Search:  

 Blog     e-Newsletter       Resource Library      Directories      Webinars
AFCEA logo
 

signalarticles

Swedish Radar Reaches New Heights

September 2003
By Henry S. Kenyon

An advanced Swedish radar system capable of rapidly detecting and tracking multiple targets provides commanders with precious additional seconds in medium- and short-range air defense engagements. The radar can quickly sweep a section of sky in three dimensions and relay data to weapons platforms or to other sensors on a network.

Spacecraft Ties Distant Battlefields Into One Network

September 2003
By Henry S. Kenyon

The French military is enhancing its global communications capabilities with a new generation of dedicated satellites designed to simultaneously link several theaters of operation. The spacecraft features multiple antennas operating on different radio frequencies that can be aimed to provide highly focused, secure links to mobile and fixed groundstations.

Far-Reaching Scenario Reflects Changing World

September 2003
By Sharon Berry

The increasing complexity of global geopolitics is weighing heavily on U.S. military planners as they gird for the next round of network-centric warfare. Both technological and cultural dynamics loom large in potential scenarios and outcomes.

Demonstrations Show Promise for Homeland Security Applications

September 2003
By Maryann Lawlor

Participants in this year's Joint Warrior Interoperability Demonstration (JWID) operated from sites around the world, and personnel at each site form their own impressions of the event's results. In addition to taking part in the multinational activity, the teams at the Naval Surface Warfare Center (NSWC), Dahlgren, Virginia, demonstrated some of their own programs that support military and homeland security efforts.

The Pace of Change Accelerates

May 2004
By Vice Adm. Herbert A. Browne, USN (Ret.)

The transformation that is redefining our military, far from slowing down, is actually gaining speed as it reaches into every corner of military affairs. If we measure the success of military transformation by the rate of positive change, then we have done more to improve the way we fight over the past four years than was achieved over the previous 213.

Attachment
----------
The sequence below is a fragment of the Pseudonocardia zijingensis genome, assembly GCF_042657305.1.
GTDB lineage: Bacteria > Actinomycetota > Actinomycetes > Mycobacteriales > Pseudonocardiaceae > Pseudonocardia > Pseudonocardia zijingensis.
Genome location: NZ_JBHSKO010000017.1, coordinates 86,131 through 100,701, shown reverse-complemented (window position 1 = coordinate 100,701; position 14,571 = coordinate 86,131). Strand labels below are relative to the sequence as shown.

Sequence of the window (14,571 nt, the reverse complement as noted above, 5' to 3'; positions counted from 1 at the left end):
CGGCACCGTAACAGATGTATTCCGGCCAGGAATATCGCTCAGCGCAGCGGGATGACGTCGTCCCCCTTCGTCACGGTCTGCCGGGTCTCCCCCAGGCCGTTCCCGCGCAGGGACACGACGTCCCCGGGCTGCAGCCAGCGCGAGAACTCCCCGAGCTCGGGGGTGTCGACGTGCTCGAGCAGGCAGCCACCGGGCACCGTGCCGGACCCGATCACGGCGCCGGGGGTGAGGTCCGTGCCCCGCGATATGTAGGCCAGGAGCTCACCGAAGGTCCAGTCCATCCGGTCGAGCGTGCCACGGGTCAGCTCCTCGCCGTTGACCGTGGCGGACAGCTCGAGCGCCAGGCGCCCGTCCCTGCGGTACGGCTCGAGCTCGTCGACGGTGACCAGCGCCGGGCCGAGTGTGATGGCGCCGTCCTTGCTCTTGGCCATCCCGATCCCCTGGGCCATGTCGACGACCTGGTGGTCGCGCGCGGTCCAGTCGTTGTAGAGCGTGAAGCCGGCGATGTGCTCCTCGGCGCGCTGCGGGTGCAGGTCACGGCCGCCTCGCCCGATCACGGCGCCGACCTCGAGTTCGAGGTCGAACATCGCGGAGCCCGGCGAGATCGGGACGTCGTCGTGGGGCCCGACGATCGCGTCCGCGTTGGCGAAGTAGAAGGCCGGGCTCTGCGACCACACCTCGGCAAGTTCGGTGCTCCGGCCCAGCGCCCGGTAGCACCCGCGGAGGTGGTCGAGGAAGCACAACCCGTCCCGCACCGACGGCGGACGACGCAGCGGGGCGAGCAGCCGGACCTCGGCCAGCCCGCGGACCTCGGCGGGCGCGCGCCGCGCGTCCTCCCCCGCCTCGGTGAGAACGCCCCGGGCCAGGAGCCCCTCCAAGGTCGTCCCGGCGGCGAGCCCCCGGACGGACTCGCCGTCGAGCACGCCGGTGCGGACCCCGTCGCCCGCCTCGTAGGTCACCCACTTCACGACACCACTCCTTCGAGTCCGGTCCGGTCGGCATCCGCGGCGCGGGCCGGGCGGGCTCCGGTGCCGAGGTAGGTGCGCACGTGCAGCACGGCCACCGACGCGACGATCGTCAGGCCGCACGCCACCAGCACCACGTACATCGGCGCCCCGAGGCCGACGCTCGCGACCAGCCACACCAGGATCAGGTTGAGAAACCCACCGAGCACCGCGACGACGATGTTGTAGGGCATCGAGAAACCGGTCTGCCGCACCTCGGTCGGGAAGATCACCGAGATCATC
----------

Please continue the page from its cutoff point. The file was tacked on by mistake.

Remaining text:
Weblogs Weave a New Communications Hub

May 2004
By Cheryl Lilie

The Office of Naval Research and the Naval Undersea Warfare Center are testing a commercial Web technology that will boost network centricity in the program management process. An enterprise weblog, a Web-based journal that supports information sharing, communication and collaboration all in one medium, is being employed during the test and evaluation phase of a night-vision technology project.

Breaking Down Barriers To Homeland Security

May 2004
By Henry S. Kenyon, Maryann Lawlor, Cheryl Lilie

More than two years have passed since the September 11, 2001, terrorist attacks. In that time, the U.S. government has undergone a massive overhaul to meet the challenges of combating an elusive foe. A key part of this restructuring was the creation of the U.S. Department of Homeland Security, charged with coordinating the efforts of myriad federal, state and local agencies to locate, identify and neutralize terrorist threats on American soil.

Connectivity, Persistent Surveillance Model Future Combat

May 2004
By Henry S. Kenyon

Sensors will swarm tomorrow's battlefields, allowing warfighters nearly complete situational awareness and denying enemy forces the ability to hide or maneuver without being observed. A recent U.S. Air Force wargame identified several technologies that may revolutionize warfare by 2020. Key to these applications is the use of datalinks in all platforms to create a flexible, redundant network that stretches from infantry units on the ground to satellites in geosynchronous orbit.

Visualization Center Shapes the Future

May 2004
By Henry S. Kenyon

The U.S. Navy is using virtual reality to build better warships. By molding data into three-dimensional images with cutting-edge computer systems, engineers can identify potential trouble spots on a vessel's hull and share the information with other design teams around the country. Virtual imaging systems allow engineers to evaluate many different hull types before expensive model testing or full-scale trials occur.

Industry Experiences Trickle-Down Transformation

May 2004
By Maryann Lawlor

The sea change occurring in military and government procurement processes today is rippling through large companies and affecting how they conduct business. Capabilities-based acquisition, super-size contracts and a reduction in the government work force are driving factors in a corporate transformation that includes scanning for business opportunities earlier than in the past, then teaming to offer best-of-breed systems.

Pages

Subscribe to signalarticles